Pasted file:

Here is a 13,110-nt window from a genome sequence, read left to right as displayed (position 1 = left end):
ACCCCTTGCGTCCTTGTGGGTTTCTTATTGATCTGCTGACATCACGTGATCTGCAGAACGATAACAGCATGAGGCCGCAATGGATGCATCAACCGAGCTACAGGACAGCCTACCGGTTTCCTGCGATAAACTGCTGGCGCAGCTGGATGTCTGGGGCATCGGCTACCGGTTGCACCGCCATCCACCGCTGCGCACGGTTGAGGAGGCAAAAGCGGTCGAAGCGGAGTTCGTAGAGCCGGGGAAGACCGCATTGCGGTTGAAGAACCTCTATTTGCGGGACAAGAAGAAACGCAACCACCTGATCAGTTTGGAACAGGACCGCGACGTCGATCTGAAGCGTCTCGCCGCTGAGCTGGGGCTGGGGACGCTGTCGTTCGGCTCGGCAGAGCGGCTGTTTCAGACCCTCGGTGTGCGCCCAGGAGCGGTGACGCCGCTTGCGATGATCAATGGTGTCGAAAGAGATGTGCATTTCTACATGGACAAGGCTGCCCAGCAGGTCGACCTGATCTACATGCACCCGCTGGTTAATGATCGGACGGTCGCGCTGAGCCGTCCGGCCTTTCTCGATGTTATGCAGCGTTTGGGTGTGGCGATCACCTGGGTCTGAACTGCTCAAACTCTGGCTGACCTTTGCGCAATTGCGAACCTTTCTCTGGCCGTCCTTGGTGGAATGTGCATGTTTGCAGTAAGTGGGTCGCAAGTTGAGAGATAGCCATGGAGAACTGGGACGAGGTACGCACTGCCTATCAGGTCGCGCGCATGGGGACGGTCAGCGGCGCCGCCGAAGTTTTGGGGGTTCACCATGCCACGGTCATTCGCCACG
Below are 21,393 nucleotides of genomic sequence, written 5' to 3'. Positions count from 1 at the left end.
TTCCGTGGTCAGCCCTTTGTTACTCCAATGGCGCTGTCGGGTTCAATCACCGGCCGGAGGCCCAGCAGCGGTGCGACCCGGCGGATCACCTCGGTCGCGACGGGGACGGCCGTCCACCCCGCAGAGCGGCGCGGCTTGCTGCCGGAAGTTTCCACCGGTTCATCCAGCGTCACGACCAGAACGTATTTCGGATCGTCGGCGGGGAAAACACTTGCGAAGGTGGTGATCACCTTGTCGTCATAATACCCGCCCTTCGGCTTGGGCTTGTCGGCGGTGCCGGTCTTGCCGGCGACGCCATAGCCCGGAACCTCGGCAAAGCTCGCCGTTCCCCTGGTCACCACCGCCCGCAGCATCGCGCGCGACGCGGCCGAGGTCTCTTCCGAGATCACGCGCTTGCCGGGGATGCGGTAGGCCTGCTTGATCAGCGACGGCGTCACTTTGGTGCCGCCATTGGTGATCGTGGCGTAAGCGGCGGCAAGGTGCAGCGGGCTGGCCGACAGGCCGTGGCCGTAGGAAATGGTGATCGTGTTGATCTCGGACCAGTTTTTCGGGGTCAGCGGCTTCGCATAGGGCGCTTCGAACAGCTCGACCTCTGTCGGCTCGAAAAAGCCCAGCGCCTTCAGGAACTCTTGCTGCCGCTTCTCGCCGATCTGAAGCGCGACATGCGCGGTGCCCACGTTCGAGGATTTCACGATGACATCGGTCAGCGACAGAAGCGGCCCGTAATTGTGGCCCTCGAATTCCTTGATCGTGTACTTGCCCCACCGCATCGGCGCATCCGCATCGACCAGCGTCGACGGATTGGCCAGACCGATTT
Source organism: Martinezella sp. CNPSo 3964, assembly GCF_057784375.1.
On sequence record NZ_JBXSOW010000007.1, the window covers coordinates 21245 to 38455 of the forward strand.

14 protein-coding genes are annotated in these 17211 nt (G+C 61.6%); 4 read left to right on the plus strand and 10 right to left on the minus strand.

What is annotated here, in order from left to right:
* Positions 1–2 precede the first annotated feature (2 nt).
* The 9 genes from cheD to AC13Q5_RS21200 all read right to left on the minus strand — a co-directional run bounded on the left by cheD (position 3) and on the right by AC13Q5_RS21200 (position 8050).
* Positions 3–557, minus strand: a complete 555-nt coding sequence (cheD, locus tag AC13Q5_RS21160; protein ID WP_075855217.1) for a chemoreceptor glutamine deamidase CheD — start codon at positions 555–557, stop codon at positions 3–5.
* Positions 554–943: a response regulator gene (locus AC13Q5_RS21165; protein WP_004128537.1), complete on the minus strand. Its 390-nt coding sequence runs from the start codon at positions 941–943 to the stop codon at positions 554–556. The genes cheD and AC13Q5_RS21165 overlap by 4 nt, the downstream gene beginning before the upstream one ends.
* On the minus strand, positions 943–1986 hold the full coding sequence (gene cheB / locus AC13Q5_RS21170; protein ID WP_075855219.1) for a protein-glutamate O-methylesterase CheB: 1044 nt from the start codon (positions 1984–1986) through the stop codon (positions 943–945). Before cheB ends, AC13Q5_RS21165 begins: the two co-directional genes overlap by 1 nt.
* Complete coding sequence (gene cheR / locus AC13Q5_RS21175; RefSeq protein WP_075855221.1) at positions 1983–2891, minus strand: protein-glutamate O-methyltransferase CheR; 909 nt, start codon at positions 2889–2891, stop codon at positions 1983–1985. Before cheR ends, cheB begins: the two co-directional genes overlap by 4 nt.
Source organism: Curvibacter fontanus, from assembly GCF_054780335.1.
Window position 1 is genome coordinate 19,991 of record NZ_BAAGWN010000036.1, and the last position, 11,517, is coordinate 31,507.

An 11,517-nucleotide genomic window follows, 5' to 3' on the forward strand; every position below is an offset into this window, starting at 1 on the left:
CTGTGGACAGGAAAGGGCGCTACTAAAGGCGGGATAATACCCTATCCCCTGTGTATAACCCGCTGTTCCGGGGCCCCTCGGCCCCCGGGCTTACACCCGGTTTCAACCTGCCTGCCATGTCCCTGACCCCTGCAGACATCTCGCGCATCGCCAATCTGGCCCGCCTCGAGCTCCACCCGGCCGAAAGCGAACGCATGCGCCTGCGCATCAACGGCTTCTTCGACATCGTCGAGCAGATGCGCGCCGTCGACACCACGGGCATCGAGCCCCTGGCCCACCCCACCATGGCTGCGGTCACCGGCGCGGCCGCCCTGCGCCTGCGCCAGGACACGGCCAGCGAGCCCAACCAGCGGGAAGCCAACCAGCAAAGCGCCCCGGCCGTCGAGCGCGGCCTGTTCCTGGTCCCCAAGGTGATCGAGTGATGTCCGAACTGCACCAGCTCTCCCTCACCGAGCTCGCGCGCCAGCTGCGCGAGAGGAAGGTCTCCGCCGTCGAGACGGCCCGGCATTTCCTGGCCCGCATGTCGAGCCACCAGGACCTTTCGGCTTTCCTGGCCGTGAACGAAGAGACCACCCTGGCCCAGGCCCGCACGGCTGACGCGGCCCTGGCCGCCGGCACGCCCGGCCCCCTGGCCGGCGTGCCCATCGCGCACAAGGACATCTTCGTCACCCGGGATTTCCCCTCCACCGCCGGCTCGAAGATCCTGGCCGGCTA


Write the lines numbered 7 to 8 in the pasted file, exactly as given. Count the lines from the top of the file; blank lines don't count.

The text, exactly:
14 protein-coding genes are annotated in these 17211 nt (G+C 61.6%); 4 read left to right on the plus strand and 10 right to left on the minus strand.

What is annotated here, in order from left to right: